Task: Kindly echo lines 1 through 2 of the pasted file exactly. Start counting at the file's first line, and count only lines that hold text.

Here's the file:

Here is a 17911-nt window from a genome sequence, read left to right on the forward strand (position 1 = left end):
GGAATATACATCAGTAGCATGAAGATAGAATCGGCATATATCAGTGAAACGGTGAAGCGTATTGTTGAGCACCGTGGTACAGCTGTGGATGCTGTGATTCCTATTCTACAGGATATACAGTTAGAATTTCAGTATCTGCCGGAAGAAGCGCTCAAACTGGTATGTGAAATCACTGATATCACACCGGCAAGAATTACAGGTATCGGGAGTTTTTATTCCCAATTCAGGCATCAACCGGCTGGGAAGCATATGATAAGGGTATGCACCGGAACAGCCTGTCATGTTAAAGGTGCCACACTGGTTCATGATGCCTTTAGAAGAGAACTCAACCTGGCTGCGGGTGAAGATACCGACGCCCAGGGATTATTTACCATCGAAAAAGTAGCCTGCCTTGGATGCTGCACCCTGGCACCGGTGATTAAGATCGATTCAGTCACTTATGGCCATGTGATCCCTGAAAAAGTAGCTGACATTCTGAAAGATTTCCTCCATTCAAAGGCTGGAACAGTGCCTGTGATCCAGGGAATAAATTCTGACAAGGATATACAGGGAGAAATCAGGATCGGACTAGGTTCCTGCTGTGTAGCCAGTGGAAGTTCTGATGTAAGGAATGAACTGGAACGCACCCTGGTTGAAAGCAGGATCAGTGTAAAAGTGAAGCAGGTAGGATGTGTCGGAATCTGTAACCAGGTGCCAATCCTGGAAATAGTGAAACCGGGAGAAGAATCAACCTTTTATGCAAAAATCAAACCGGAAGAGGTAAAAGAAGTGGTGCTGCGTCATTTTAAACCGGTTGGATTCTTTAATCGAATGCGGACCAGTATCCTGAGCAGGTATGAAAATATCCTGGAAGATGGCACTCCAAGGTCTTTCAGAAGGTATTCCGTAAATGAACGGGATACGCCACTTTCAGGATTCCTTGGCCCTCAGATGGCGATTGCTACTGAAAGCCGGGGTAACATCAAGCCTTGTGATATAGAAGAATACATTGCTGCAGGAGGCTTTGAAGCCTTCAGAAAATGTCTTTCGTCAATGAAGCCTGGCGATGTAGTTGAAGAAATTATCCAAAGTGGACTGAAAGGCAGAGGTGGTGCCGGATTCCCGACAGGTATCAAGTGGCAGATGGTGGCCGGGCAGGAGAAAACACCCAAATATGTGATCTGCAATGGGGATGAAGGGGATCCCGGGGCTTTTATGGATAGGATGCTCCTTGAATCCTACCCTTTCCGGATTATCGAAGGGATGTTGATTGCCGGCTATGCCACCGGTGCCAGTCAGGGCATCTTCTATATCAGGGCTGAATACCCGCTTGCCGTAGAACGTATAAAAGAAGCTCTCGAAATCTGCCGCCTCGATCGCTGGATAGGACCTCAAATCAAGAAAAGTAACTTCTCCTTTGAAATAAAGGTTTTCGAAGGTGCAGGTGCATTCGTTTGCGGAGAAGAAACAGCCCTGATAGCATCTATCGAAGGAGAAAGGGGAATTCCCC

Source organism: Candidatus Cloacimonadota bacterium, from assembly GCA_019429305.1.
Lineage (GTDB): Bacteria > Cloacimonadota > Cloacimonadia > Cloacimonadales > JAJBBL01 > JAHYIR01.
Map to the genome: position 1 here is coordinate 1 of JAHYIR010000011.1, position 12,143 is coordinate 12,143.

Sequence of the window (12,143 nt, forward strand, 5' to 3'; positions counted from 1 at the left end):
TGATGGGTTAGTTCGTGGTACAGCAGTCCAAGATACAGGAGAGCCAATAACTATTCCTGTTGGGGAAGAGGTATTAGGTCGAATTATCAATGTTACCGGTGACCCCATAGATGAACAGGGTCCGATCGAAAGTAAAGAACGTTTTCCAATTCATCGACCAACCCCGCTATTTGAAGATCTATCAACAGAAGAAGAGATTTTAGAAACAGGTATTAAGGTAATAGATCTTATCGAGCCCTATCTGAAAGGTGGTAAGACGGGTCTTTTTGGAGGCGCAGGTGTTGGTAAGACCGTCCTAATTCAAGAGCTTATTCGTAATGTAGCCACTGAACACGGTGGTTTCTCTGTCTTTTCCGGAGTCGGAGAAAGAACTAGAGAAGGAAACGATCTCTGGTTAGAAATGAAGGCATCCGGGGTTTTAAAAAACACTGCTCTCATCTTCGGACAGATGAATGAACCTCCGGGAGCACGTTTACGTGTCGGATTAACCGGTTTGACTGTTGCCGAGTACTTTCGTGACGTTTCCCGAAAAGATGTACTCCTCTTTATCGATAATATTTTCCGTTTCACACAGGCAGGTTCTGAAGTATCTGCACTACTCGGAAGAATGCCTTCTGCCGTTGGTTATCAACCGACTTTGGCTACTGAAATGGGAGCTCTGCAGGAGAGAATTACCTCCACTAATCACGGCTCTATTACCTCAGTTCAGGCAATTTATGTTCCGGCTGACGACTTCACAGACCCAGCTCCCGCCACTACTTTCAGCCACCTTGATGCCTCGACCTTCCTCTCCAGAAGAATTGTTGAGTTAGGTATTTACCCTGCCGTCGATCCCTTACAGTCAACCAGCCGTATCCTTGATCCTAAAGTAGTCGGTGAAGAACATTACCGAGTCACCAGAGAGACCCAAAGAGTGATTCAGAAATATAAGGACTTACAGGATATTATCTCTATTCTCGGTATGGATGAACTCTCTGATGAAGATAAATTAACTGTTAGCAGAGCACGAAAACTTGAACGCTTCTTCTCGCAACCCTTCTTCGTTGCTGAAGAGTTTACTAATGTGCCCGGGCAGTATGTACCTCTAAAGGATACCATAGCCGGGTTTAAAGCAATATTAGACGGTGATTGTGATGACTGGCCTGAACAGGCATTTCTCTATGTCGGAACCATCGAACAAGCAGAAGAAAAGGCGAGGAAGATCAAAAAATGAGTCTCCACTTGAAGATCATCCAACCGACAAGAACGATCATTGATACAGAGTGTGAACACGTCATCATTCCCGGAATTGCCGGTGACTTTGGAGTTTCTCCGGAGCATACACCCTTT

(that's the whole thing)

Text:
Here is a 17911-nt window from a genome sequence, read left to right on the forward strand (position 1 = left end):
GGAATATACATCAGTAGCATGAAGATAGAATCGGCATATATCAGTGAAACGGTGAAGCGTATTGTTGAGCACCGTGGTACAGCTGTGGATGCTGTGATTCCTATTCTACAGGATATACAGTTAGAATTTCAGTATCTGCCGGAAGAAGCGCTCAAACTGGTATGTGAAATCACTGATATCACACCGGCAAGAATTACAGGTATCGGGAGTTTTTATTCCCAATTCAGGCATCAACCGGCTGGGAAGCATATGATAAGGGTATGCACCGGAACAGCCTGTCATGTTAAAGGTGCCACACTGGTTCATGATGCCTTTAGAAGAGAACTCAACCTGGCTGCGGGTGAAGATACCGACGCCCAGGGATTATTTACCATCGAAAAAGTAGCCTGCCTTGGATGCTGCACCCTGGCACCGGTGATTAAGATCGATTCAGTCACTTATGGCCATGTGATCCCTGAAAAAGTAGCTGACATTCTGAAAGATTTCCTCCATTCAAAGGCTGGAACAGTGCCTGTGATCCAGGGAATAAATTCTGACAAGGATATACAGGGAGAAATCAGGATCGGACTAGGTTCCTGCTGTGTAGCCAGTGGAAGTTCTGATGTAAGGAATGAACTGGAACGCACCCTGGTTGAAAGCAGGATCAGTGTAAAAGTGAAGCAGGTAGGATGTGTCGGAATCTGTAACCAGGTGCCAATCCTGGAAATAGTGAAACCGGGAGAAGAATCAACCTTTTATGCAAAAATCAAACCGGAAGAGGTAAAAGAAGTGGTGCTGCGTCATTTTAAACCGGTTGGATTCTTTAATCGAATGCGGACCAGTATCCTGAGCAGGTATGAAAATATCCTGGAAGATGGCACTCCAAGGTCTTTCAGAAGGTATTCCGTAAATGAACGGGATACGCCACTTTCAGGATTCCTTGGCCCTCAGATGGCGATTGCTACTGAAAGCCGGGGTAACATCAAGCCTTGTGATATAGAAGAATACATTGCTGCAGGAGGCTTTGAAGCCTTCAGAAAATGTCTTTCGTCAATGAAGCCTGGCGATGTAGTTGAAGAAATTATCCAAAGTGGACTGAAAGGCAGAGGTGGTGCCGGATTCCCGACAGGTATCAAGTGGCAGATGGTGGCCGGGCAGGAGAAAACACCCAAATATGTGATCTGCAATGGGGATGAAGGGGATCCCGGGGCTTTTATGGATAGGATGCTCCTTGAATCCTACCCTTTCCGGATTATCGAAGGGATGTTGATTGCCGGCTATGCCACCGGTGCCAGTCAGGGCATCTTCTATATCAGGGCTGAATACCCGCTTGCCGTAGAACGTATAAAAGAAGCTCTCGAAATCTGCCGCCTCGATCGCTGGATAGGACCTCAAATCAAGAAAAGTAACTTCTCCTTTGAAATAAAGGTTTTCGAAGGTGCAGGTGCATTCGTTTGCGGAGAAGAAACAGCCCTGATAGCATCTATCGAAGGAGAAAGGGGAATTCCCC